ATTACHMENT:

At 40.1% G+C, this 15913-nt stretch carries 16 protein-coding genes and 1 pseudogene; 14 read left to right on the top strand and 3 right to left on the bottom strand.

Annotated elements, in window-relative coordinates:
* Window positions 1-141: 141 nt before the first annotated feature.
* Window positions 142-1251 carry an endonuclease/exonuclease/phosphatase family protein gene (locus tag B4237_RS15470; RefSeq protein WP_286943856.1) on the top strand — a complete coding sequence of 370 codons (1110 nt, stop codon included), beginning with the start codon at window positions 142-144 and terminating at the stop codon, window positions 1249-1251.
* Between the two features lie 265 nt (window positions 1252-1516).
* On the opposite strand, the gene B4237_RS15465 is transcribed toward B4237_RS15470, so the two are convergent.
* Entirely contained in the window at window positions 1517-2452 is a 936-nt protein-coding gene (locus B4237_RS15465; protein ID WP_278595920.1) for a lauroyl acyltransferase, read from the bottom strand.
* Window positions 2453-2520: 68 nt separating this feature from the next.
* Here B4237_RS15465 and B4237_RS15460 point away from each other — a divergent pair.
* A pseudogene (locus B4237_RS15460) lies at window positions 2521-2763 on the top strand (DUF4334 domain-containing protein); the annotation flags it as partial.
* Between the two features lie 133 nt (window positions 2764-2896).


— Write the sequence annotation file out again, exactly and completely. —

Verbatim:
At 40.1% G+C, this 15913-nt stretch carries 16 protein-coding genes and 1 pseudogene; 14 read left to right on the top strand and 3 right to left on the bottom strand.

Annotated elements, in window-relative coordinates:
* Window positions 1-141: 141 nt before the first annotated feature.
* Window positions 142-1251 carry an endonuclease/exonuclease/phosphatase family protein gene (locus tag B4237_RS15470; RefSeq protein WP_286943856.1) on the top strand — a complete coding sequence of 370 codons (1110 nt, stop codon included), beginning with the start codon at window positions 142-144 and terminating at the stop codon, window positions 1249-1251.
* Between the two features lie 265 nt (window positions 1252-1516).
* On the opposite strand, the gene B4237_RS15465 is transcribed toward B4237_RS15470, so the two are convergent.
* Entirely contained in the window at window positions 1517-2452 is a 936-nt protein-coding gene (locus B4237_RS15465; protein ID WP_278595920.1) for a lauroyl acyltransferase, read from the bottom strand.
* Window positions 2453-2520: 68 nt separating this feature from the next.
* Here B4237_RS15465 and B4237_RS15460 point away from each other — a divergent pair.
* A pseudogene (locus B4237_RS15460) lies at window positions 2521-2763 on the top strand (DUF4334 domain-containing protein); the annotation flags it as partial.
* Between the two features lie 133 nt (window positions 2764-2896).